Teenager takes scientist honour
The UK Young Scientist of the Year award has been won by a young woman for the first time.
Hannah Eastwood, 18, from Loreto College in Coleraine, Northern Ireland, explored how chromium could be removed from drinking water. This allows tap water to be purified and reclaimed for the steel industry.
Professor Brian Cox, one of the judges for the National Science and Engineering Competition, said: "It's wonderful to witness such enthusiasm and dedication for science. It's left me hugely excited about the future of science in the UK, with passionate young scientists such as Hannah at the helm."
Hannah said: "I'm still in shock but so thrilled. This is an unbelievable opportunity to be an ambassador for science and to inspire young people."
The UK Young Engineer of the Year award was won by Andrew Cowan, 18, from Sutton Grammar School for Boys.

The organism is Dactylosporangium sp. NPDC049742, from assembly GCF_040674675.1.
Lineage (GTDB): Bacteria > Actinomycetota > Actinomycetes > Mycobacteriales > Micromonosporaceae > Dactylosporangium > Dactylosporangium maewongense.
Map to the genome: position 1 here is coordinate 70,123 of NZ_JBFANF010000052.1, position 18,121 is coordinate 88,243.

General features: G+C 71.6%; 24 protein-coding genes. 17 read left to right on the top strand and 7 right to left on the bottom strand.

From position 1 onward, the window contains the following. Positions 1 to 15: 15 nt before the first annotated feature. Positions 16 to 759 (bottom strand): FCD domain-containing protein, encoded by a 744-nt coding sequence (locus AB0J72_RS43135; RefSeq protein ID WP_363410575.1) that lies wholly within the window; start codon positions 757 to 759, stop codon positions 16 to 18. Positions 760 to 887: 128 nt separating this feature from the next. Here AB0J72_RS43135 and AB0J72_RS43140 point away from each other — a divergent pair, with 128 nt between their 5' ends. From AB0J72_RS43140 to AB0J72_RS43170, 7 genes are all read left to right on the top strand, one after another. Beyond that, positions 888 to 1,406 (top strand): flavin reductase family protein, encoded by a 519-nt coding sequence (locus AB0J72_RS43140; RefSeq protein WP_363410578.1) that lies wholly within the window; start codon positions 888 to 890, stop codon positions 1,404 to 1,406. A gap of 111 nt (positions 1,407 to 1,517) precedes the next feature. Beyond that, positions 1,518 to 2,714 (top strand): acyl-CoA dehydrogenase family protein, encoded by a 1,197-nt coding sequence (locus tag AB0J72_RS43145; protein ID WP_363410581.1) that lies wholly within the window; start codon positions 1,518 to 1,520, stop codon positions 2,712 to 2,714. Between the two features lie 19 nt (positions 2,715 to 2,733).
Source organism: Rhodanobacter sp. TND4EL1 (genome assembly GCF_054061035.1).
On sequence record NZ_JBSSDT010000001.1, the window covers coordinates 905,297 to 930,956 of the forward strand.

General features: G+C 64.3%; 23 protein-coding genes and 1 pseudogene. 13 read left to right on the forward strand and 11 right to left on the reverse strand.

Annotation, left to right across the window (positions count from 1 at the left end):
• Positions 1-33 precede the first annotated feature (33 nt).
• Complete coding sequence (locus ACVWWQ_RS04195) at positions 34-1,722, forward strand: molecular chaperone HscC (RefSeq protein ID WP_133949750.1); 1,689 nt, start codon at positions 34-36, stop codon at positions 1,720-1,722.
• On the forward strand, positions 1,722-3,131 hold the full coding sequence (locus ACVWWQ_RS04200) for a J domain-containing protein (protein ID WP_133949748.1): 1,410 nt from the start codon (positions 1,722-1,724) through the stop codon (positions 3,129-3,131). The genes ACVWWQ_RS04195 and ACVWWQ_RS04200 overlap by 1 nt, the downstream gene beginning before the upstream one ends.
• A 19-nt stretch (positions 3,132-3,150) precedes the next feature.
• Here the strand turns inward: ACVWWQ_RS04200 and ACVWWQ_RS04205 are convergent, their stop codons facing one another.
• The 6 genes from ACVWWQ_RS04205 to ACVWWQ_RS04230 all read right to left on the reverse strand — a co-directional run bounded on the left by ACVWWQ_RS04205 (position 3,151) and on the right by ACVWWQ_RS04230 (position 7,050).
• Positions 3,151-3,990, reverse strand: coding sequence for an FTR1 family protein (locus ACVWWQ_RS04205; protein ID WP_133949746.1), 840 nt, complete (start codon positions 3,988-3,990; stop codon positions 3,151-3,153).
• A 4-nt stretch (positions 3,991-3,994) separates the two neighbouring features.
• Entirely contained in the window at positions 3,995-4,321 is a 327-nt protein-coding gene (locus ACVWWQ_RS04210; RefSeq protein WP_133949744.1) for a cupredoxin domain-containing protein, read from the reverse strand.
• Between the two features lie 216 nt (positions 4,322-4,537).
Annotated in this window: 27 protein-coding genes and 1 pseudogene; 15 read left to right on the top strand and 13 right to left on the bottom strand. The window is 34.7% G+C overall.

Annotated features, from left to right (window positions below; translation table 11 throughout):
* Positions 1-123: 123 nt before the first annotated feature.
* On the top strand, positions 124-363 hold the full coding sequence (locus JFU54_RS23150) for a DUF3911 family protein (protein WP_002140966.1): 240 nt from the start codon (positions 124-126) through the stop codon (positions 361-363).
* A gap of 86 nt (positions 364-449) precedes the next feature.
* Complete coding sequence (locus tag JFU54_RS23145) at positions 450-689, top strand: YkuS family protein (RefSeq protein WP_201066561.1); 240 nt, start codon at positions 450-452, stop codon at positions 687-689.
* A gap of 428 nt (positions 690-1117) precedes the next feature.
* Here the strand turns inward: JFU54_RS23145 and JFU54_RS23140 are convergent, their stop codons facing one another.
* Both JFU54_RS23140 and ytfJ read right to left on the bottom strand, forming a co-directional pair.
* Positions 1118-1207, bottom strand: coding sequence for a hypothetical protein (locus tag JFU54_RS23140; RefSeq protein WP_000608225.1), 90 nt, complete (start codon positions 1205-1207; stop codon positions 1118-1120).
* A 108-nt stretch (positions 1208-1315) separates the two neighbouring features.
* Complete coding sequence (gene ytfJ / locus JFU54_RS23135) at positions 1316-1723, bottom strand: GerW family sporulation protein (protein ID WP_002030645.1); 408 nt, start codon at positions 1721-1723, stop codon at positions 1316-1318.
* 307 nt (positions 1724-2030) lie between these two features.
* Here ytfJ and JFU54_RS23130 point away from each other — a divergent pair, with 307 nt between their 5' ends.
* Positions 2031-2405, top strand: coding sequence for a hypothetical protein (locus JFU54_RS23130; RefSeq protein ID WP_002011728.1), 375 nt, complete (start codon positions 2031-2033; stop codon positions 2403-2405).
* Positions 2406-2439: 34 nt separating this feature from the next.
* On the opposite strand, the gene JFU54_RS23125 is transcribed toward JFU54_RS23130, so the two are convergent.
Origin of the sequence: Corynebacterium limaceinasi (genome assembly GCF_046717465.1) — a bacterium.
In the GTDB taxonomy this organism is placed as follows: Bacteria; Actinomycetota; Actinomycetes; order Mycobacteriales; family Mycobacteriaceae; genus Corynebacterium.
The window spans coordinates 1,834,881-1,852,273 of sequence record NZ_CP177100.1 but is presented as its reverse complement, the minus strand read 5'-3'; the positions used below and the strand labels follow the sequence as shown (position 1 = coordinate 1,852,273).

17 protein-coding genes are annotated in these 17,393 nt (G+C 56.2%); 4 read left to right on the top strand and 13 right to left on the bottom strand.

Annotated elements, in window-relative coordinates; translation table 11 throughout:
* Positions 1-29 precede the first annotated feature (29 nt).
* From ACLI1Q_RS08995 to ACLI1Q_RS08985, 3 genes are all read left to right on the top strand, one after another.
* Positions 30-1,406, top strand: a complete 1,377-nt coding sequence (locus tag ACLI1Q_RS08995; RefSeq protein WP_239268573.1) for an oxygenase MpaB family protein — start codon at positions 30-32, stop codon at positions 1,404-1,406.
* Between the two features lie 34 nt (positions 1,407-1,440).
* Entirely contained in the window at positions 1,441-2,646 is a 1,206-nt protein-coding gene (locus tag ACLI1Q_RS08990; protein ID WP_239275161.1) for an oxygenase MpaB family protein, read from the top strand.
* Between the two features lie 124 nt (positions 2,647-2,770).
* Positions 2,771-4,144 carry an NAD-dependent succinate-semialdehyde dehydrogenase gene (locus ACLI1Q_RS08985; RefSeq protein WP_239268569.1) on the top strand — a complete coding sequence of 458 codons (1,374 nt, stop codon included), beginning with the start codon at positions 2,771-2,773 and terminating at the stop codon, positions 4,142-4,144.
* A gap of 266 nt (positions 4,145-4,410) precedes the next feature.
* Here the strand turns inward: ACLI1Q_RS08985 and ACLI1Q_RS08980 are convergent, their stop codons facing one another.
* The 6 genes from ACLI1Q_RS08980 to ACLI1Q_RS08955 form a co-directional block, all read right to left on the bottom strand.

His low cost search and rescue robot includes a camera and fire extinguisher.
Space scientist Dr Maggie Aderin-Pocock said: "The judges were truly overwhelmed by his project and it's wonderful to witness such enthusiasm and dedication for engineering and technology."
Andrew said: "The news is still sinking in but I'm extremely honoured and proud to be awarded such a prestigious title. The standard of entries was so high which made the finals incredibly tense at times.
"I'm now really looking forward to representing engineering for young people and I hope my project inspires lots of other people to do the same and pursue a career in engineering."
The competition was open to 11 to 18-year-olds from across the UK. Finalists showed off their projects at the Big Bang Fair at the ExCeL centre in London.